We recently saw a sight in our building, which is common in Kerala, but rather unusual for this city. Shankar was the first to spot the man atop our coconut tree, and suggested that it was a good opportunity for some photos.... So here they are...... shots of a guy at ease atop a coconut tree, and his descent... without any aids except his hands and feet............
Thursday, November 26, 2009
Tuesday, November 24, 2009
Living as close to the eastern express highway as we do, it comes as a surprise to see the many birds and the peace that pervades through our colony. For all practical purposes, it is like a small village, a parallel highlighted by the state of the roads inside, a permanent bone of contention between the residents and the BMC (the Municipal Corporation). However, yesterday, our colony literally took on the atmosphere of a village in celebration, when the Subramanya Mutt in our complex conducted its annual Kanda Shashti Mahotsavam.
To give a small introduction, Kanda Shashti is an auspicious day for Muruga, the son of Shiva and Parvati, also known as Skanda. This is the day the young warrior lord is said to have defeated the arch enemy of the Devas – Surapadman, the lord of the demons.
The story of Karthikeya
According to the legend, the demon lord Surapadman along with his brothers Tarakasuran and Simhamukhan defeated the Devas and ruled heaven. The Gods rushed to Brahma as usual, asking for help, and he informed them that the only one capable of defeating the demonic trio was the offspring of Shiva. But here, the Devas were in trouble, for Shiva was deep in penance, having forsaken the world after his wife Sati perished in the flames of the divine Yagna. Sati had re-incarnated as Parvati, daughter of Himavat, the Lord of the mighty
Himalayas, but Shiva had no eyes for anyone. It was left to the Devas to open Shiva’s eyes to the beauty and allure of Parvati and hasten their marriage, but all their attempts were of no avail. Even an attempt by Kama, the lord of love to open the lord’s eyes only resulted in Kama’s death! Finally, it was Parvati herself, who, by her rigorous penance, managed to earn the attention and then, the love of the lord. Shiva and Parvati, once they got married, were so immersed in themselves, that the Devas had to rush again to Kailas to ask him to beget his heir soon. Shiva decided to oblige the Devas this time, and, opening his third eye, sent out sparks, which he said would give the Devas their warrior. Agni, the lord of fire, was deputed to carry the sparks to Ganga, who would nurture them, but he himself found them so hot, he had to be helped by Vayu, the lord of wind, and somehow managed to deposit the sparks in the river. Ganga, in turn, took the sparks to a sacred lake full of lotuses, where the sparks turned into 6 small children. They were picked up by 6 young girls passing by, who cared for them till Parvati turned up. Once Parvati lifted them, they al merged to form one child with 6 faces – known by various names, such as Karthikeya (since he was nurtured by the 6 Krittikas), Skanda (since he was carried by Agni), Guha (thanks to Vayu), and Shanmukha (6-faced). There are many more such names, but since the story is getting too long, I shall stop with these!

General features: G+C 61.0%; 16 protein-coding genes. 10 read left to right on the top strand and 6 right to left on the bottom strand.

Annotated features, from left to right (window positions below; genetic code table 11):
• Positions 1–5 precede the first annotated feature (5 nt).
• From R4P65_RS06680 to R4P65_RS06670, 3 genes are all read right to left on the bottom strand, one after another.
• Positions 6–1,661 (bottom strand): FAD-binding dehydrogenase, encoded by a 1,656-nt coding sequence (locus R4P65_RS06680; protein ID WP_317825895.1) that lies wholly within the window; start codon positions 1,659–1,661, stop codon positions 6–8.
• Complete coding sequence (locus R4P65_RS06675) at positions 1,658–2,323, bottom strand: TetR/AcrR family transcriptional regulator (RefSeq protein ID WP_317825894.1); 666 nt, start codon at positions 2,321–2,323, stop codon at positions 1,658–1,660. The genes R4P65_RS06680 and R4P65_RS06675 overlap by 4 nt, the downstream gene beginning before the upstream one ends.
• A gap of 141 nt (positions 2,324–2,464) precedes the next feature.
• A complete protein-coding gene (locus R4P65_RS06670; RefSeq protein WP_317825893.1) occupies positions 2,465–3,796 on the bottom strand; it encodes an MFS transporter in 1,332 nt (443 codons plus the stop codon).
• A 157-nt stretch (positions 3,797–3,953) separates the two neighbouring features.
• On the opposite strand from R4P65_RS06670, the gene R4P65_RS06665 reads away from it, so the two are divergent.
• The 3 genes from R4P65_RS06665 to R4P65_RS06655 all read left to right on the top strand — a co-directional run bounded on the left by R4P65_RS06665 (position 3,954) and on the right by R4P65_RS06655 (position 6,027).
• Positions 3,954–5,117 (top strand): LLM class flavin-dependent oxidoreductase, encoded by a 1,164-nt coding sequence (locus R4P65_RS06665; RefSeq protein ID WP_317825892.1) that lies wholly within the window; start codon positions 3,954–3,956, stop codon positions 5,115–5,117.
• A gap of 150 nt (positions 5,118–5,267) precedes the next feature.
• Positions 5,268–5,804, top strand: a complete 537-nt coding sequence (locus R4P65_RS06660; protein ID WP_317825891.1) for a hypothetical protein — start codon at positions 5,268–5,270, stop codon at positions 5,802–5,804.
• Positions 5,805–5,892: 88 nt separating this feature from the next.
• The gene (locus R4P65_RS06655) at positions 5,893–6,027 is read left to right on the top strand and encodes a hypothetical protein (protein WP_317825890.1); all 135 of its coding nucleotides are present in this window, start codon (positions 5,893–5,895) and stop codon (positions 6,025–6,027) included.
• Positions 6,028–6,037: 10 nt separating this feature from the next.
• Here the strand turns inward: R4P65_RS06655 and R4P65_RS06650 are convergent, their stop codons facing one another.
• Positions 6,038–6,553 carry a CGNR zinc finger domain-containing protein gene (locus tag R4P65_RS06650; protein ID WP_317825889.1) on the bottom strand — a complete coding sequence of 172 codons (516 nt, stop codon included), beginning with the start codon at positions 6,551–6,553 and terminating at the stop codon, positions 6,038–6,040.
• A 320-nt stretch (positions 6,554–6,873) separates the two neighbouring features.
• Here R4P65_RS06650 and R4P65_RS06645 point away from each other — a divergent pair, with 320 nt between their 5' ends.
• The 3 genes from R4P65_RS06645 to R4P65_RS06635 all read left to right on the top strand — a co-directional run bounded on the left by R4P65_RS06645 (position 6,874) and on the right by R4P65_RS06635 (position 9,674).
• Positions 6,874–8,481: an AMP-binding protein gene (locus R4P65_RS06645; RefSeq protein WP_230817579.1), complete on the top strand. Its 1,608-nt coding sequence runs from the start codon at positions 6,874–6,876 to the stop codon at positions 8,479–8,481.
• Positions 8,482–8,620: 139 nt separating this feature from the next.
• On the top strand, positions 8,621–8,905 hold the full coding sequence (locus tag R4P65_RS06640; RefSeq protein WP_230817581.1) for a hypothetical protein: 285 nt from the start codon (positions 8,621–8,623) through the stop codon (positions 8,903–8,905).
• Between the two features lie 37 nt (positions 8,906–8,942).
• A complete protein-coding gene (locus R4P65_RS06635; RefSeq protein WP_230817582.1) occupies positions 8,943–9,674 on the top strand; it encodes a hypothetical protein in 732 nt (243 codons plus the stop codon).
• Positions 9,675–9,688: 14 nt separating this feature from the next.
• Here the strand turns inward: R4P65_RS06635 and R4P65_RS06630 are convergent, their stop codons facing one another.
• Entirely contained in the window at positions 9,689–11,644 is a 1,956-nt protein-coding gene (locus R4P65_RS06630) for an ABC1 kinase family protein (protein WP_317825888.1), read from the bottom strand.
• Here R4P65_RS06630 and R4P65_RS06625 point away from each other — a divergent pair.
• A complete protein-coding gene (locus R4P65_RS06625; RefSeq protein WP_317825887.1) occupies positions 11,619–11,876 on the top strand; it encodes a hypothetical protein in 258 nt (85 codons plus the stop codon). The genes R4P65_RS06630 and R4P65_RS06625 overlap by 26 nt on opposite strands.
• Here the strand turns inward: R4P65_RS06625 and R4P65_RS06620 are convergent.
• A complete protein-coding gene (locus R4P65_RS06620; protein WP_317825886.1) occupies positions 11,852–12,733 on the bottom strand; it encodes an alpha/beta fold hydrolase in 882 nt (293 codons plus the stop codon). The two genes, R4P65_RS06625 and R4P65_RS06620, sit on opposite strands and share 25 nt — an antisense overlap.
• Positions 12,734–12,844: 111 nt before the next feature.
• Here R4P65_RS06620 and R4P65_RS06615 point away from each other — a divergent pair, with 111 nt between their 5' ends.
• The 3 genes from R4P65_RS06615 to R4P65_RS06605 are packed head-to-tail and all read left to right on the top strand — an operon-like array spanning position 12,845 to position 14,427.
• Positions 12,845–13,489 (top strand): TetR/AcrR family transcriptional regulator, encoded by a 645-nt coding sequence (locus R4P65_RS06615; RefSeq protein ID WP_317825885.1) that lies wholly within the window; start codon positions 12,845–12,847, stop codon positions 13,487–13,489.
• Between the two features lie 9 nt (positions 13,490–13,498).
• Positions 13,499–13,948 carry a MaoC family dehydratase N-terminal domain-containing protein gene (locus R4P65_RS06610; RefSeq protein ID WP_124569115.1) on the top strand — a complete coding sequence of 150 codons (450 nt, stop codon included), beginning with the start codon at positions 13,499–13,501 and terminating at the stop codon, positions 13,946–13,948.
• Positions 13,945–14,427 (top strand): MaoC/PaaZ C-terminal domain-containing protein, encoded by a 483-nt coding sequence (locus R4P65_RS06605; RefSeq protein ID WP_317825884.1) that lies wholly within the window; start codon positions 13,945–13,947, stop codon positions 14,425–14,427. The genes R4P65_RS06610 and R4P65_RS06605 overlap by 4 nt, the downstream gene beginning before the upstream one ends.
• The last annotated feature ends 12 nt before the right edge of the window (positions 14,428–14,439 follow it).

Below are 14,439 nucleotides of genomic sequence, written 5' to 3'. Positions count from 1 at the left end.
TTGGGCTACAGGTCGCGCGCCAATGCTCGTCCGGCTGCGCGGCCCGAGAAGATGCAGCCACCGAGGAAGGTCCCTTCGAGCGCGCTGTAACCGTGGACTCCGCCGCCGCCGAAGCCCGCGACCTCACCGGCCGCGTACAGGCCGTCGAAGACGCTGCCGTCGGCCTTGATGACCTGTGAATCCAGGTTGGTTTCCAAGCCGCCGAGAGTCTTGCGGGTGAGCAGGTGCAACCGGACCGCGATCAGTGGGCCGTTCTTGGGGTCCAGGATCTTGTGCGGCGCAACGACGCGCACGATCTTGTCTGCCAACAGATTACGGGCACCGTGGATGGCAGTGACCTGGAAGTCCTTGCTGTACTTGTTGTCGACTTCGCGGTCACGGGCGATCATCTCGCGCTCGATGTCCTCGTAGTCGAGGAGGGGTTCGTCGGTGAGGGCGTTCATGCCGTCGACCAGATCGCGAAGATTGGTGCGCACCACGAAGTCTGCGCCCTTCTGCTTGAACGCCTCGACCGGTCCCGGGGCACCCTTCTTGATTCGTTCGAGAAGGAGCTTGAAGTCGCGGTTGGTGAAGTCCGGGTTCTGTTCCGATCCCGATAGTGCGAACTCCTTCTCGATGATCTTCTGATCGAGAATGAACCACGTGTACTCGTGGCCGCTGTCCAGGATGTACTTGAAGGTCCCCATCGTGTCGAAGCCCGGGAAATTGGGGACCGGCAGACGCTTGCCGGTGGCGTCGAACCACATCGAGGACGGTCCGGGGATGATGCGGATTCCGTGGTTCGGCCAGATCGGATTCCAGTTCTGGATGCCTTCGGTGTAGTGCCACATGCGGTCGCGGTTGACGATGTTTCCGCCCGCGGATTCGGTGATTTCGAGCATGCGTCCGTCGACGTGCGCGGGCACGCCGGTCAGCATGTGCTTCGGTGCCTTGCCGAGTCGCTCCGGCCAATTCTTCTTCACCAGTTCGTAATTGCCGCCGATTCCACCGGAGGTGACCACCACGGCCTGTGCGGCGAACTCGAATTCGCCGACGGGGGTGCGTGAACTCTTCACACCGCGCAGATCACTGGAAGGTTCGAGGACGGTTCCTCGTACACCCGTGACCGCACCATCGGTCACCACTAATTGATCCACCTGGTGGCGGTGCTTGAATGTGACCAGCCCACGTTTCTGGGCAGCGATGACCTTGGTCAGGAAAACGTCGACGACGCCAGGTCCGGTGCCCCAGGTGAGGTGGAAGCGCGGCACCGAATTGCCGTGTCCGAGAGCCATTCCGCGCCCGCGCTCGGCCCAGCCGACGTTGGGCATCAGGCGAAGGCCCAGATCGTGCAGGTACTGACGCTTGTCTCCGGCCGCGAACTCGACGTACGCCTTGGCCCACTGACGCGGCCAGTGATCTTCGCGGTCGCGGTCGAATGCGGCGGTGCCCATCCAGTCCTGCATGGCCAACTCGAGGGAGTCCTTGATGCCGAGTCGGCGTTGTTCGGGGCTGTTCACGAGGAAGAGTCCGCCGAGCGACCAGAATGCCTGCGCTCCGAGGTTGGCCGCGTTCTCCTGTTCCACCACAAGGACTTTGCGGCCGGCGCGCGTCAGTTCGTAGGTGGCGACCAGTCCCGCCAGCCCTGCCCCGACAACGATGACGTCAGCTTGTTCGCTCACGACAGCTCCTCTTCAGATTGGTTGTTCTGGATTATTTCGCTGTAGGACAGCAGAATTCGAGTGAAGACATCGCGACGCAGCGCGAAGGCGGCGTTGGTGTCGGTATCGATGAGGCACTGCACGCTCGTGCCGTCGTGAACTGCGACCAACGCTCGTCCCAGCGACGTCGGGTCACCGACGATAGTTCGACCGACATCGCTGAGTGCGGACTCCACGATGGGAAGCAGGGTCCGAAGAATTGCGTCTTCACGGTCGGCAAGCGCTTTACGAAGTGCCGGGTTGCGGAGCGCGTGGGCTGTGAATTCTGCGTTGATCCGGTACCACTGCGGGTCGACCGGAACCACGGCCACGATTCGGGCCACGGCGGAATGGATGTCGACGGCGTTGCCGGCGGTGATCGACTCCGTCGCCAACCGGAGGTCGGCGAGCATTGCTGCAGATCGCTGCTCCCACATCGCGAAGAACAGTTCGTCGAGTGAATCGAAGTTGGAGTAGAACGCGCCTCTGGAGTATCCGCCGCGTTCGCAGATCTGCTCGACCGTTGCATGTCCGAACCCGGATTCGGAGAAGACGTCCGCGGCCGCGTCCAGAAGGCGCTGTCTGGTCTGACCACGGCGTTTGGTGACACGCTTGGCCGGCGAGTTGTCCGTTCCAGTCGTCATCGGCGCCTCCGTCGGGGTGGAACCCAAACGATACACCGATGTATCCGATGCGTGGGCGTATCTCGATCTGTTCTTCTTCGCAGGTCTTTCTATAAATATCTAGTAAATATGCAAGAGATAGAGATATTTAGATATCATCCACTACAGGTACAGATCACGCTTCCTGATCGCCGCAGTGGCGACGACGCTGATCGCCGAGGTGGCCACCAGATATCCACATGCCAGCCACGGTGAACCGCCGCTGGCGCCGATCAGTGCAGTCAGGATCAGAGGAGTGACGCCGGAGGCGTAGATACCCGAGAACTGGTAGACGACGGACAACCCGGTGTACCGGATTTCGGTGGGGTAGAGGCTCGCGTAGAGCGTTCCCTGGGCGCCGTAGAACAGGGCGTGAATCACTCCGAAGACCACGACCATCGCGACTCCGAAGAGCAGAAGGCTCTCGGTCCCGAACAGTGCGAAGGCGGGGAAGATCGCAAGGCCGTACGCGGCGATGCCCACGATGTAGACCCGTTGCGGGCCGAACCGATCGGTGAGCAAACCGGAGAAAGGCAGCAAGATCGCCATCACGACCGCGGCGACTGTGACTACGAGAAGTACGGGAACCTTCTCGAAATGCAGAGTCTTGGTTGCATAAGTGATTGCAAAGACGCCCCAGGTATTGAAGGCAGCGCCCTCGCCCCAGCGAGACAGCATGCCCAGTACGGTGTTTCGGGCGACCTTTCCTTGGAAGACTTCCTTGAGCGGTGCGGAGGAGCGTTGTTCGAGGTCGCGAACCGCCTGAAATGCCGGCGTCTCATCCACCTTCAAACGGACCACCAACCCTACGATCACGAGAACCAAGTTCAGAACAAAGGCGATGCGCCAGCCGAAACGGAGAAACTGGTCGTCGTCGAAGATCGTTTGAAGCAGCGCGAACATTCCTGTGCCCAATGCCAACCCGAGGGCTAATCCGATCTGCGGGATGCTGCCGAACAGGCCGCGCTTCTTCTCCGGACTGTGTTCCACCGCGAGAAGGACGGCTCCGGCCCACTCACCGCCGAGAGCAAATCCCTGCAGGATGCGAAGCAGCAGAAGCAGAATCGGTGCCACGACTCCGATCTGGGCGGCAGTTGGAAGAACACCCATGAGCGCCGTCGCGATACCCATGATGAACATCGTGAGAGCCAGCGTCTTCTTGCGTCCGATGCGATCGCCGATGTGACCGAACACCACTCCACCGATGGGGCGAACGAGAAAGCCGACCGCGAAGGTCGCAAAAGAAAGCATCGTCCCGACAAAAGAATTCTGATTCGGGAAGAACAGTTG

Anyway, Muruga grew up and in time managed to slay, first Tarakasuran, who had taken the form of a huge mountain, and then Simhamukhan, the lion-faced one. According to the story, Simhamukhan regrets the part he has played and apologizes to Muruga, who blesses him that he shall take the form of a lion and act as a vehicle to his mother, Parvati. Finally, he met Surapadman in battle; a battle which seemed would never end. Surapadman took to sorcery, changing shapes before he could be targeted by the Vel, the divine spear. He finally turned into an elephant and then to a tree, when the Vel split him into two. At the last moment of his life, he came to the realization that Muruga was nothing but part of Shiva, his revered lord, and begged forgiveness, and Muruga granted it to him – transforming the two halves of the tree into a peacock and a cock. The peacock he took as his vehicle; and the cock as his emblem on his flag!
This drama is enacted year after year on Skanda Shashti day, at temples to Karthikeya across
. This year, due to the vagaries of the Indian calendar, the day fell twice – once in the first week of November, and again yesterday. We have two temples to Karthikeya in our complex, and they decided to celebrate the festival on different dates. While I missed the celebration at the bigger temple, I was able to attend the celebrations at the smaller temple which is run by the Kukke Subramanya temple near Mangalore. Here, they had a procession all over our colony last night, with bands and people dressed up in various costumes and chanting slokas and Vedas leading and following the deity.It is, in essence, a victory procession for the lord. Let me share with you, images of this wonderful procession……. India